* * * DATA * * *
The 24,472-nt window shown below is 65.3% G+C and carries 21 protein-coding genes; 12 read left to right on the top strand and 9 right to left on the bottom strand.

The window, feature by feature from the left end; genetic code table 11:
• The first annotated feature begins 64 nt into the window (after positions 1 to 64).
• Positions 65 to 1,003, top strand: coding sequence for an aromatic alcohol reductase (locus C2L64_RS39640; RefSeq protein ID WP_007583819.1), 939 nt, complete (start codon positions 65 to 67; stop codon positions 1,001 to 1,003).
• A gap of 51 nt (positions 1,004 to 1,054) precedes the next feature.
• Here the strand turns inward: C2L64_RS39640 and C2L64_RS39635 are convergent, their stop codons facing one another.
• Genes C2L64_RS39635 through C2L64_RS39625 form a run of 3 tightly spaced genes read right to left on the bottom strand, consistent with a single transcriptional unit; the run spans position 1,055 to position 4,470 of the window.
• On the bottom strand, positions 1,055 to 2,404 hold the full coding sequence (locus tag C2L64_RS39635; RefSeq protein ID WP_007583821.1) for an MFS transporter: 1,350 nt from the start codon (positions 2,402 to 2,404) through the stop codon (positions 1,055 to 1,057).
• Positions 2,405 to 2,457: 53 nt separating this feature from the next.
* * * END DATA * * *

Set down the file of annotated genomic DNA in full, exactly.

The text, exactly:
The 24,472-nt window shown below is 65.3% G+C and carries 21 protein-coding genes; 12 read left to right on the top strand and 9 right to left on the bottom strand.

The window, feature by feature from the left end; genetic code table 11:
• The first annotated feature begins 64 nt into the window (after positions 1 to 64).
• Positions 65 to 1,003, top strand: coding sequence for an aromatic alcohol reductase (locus C2L64_RS39640; RefSeq protein ID WP_007583819.1), 939 nt, complete (start codon positions 65 to 67; stop codon positions 1,001 to 1,003).
• A gap of 51 nt (positions 1,004 to 1,054) precedes the next feature.
• Here the strand turns inward: C2L64_RS39640 and C2L64_RS39635 are convergent, their stop codons facing one another.
• Genes C2L64_RS39635 through C2L64_RS39625 form a run of 3 tightly spaced genes read right to left on the bottom strand, consistent with a single transcriptional unit; the run spans position 1,055 to position 4,470 of the window.
• On the bottom strand, positions 1,055 to 2,404 hold the full coding sequence (locus tag C2L64_RS39635; RefSeq protein ID WP_007583821.1) for an MFS transporter: 1,350 nt from the start codon (positions 2,402 to 2,404) through the stop codon (positions 1,055 to 1,057).
• Positions 2,405 to 2,457: 53 nt separating this feature from the next.